ANAHEIM, Calif. (AP) — Three new cases of Legionnaires' disease have been identified in Southern California and officials are looking at the possibility there may be a source outside Disneyland, where at least 11 of the patients visited in September, according to reports.

Legionnaires' has sickened a total of 15 people, two of whom have died. The four not connected to Disneyland lived in or had visited Anaheim — suggesting there could be sources of infection not yet discovered, the Los Angeles Times reported Thursday.

The disease can be spread through inhaling droplets from contaminated water sources. While many people have no symptoms, it can cause serious pneumonia and prove dangerous to those with lung or immune system problems.

Disneyland said it learned about the Legionnaires' cases on Oct. 27 and shut down and disinfected two cooling towers where health officials believe the exposure might have occurred. Water samples taken last week from the towers, which are part of air-conditioning systems, tested negative for the bacteria, officials at the theme park said Wednesday.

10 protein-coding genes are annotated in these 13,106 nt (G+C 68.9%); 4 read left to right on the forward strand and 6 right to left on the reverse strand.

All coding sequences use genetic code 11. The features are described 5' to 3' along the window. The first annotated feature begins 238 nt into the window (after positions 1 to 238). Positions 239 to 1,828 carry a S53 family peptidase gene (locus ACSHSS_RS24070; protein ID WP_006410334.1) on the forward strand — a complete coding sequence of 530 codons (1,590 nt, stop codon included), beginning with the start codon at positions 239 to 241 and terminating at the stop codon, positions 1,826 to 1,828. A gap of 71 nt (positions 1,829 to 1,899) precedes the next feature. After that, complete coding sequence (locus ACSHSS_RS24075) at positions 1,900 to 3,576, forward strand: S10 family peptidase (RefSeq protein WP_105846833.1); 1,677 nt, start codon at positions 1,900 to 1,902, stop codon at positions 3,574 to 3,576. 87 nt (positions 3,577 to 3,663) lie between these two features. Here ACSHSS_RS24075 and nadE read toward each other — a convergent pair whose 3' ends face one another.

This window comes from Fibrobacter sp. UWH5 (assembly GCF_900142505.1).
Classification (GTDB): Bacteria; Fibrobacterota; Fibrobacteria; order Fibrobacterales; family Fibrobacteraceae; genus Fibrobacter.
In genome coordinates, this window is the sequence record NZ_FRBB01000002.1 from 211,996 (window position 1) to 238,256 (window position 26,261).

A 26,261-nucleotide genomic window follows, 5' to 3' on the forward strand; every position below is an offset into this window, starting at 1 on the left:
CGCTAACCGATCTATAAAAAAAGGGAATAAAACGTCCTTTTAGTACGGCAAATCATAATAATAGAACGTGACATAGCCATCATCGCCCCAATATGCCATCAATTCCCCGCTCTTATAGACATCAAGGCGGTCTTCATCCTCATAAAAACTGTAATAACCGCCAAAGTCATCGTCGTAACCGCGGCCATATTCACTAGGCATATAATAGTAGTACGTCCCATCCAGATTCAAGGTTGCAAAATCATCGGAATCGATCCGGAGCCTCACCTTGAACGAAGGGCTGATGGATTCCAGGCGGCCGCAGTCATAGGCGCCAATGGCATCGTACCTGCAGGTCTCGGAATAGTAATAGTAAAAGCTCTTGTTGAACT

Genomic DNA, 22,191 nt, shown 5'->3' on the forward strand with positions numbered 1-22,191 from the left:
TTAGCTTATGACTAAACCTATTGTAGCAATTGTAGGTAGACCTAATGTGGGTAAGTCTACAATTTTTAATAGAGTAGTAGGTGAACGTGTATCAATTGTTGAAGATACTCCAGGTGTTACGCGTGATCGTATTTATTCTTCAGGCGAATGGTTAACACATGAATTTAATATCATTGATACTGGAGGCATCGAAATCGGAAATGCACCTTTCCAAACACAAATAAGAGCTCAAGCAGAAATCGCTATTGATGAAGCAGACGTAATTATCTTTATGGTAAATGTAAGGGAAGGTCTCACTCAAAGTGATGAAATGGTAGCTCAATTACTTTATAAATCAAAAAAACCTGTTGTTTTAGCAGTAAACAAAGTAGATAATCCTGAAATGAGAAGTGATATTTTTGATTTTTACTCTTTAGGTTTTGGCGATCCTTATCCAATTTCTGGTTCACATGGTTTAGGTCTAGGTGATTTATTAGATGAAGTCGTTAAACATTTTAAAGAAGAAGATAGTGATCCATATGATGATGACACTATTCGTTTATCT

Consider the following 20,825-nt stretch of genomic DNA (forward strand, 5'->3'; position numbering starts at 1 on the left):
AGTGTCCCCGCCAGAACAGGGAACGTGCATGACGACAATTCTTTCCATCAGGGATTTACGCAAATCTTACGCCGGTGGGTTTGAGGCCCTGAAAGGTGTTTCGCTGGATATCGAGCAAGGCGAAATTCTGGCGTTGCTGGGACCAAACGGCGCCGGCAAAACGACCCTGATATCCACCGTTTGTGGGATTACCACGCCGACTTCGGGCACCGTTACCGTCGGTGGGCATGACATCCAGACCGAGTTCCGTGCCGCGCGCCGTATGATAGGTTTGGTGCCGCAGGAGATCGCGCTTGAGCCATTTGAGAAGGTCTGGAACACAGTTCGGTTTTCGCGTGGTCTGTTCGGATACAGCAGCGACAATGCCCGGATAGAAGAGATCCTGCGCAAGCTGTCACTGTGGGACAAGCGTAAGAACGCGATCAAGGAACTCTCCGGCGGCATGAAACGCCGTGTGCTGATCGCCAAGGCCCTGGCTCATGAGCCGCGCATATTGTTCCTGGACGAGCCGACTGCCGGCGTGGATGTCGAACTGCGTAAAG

"Negative results mean that the towers do not pose a current ongoing risk for transmission of Legionella," said Jessica Good, a spokeswoman for the Orange County Health Care Agency. Good told the Orange County Register the agency is working with Disney on procedures to bring the towers back into operation.

Legionella is a bacteria that grows naturally in lakes and streams. When high concentrations grow in man-made water systems, such as air conditioners and plumbing, some people develop pneumonia after breathing in contaminated vapor.

Cases of Legionnaires' disease have been increasing nationwide and in California in recent years, and officials often struggle to identify where the infections originate, the Times said.

Thirteen out of the 15 patients were hospitalized and two, who had additional health issues, died. Neither individual who died visited Disneyland, according to the Register.

Authorities said two of the three new cases involved individuals who visited Disneyland. But officials are also focusing on the four patients who didn't visit the park as they track the source of the outbreak.

"It's too early to point fingers at Disneyland for those four people," said Sanjay Mohanty, a UCLA environmental engineering professor who studies water systems.